“The idea of this event is as a propaganda tool, so they make it as bombastic as they can,” says Deming. There are jets, colorful smoke trails, fireworks, music, and a slew of onlookers in nearby boats. However, “the process by which the statue is destroyed is very clinical,” with the real destruction coming from explosives rigged at the bottom of the monument, to guarantee its ruin. To convey “the juxtaposition of what they’re really doing and then this show around it,” says Deming, the visual effects department handled moving parts, including missile smoke, fiery smoke, water simulation, the destruction itself, and the fact that the statue’s period torch would have been different from today’s. And because the island the statue sits on is substantially wider than the base, “We had to work with our animation team and our dynamics team to essentially figure out a way to get the statue to slide down the rubble of its pedestal, to the point that it would tip over and its arm could conceivably break off at the edge of the water,” Deming explains.

Opposite the pageantry of this world is the manner in which traveling characters come and go. When Juliana escapes prison and interrogation by Smith in the final moments of the episode, her disappearance to another world is marked by a wisp of moving air and a bloodstain, from the shot Smith takes, hitting the wall that was once behind her. Other travel is similarly understated. “There was a lot of debate about how the best way to do it would be,” says Deming. “Once you start getting into weird vortexes and lightning or smoke, it starts to become too specific.” With a quiet sense of mystery, the notion of mind-driven world-hopping is more convincing, not less.

Photo Credit: Liane Hentscher/Amazon Prime Video.
Rufus Sewell as Obergruppenführer John Smith.Photo Credit: Liane Hentscher/Amazon Prime Video.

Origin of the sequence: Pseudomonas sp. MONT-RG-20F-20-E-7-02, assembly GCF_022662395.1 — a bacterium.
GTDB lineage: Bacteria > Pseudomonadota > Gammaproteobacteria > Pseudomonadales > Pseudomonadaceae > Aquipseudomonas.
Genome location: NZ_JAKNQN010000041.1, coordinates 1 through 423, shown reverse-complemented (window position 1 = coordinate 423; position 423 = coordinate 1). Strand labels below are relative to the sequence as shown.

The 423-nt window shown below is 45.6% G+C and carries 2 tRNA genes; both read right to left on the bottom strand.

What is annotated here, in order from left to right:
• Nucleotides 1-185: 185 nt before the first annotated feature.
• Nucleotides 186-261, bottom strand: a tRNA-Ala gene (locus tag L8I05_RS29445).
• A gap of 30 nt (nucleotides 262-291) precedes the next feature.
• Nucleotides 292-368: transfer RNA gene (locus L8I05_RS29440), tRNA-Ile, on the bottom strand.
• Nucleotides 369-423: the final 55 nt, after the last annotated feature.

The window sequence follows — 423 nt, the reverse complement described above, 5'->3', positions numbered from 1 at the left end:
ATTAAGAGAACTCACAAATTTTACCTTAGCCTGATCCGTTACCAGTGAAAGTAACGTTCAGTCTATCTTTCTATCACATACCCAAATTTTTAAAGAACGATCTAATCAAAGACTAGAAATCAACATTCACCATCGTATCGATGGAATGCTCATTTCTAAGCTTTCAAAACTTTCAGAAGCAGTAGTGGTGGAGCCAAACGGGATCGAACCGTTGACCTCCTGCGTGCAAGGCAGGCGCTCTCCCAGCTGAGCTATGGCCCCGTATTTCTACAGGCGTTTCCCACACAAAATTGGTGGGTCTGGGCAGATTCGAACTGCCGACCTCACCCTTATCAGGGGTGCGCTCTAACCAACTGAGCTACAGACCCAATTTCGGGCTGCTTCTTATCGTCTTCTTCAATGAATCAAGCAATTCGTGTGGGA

“Even when we’re doing big sequences that have potentially fantastical elements, we try to remain true to this idea of a believable reality,” says Deming. Some might argue that the current events are doing the visual effects supervisor’s work for him, with the show’s fascist global takeover mainly seeming fantastical due to its Sixties-era setting, and being led by Germans and Japanese. However, The Man in the High Castle resonates not just merely because of contemporary parallels, but thanks to a commitment to characters who respond to terror realistically and villains who are believably rather than cartoonishly evil (for his role as the conflicted Reichmarshall, for instance, Rufus Sewell is a standout). “Definitely in all the work that we do, we try to underscore that,” emphasizes Deming, “because the show has much more significant ramifications if you believe that it’s set in a world that could exist.”

The Man in the High Castle season 4 premieres on November 15, 2019.

Featured image: Photo Credit: Amazon Prime Video.


Susannah Edelbaum

Susannah Edelbaum's work has appeared on NPR Berlin, Fast Company, Motherboard, and the Cut, among others. She lives in Berlin, Germany.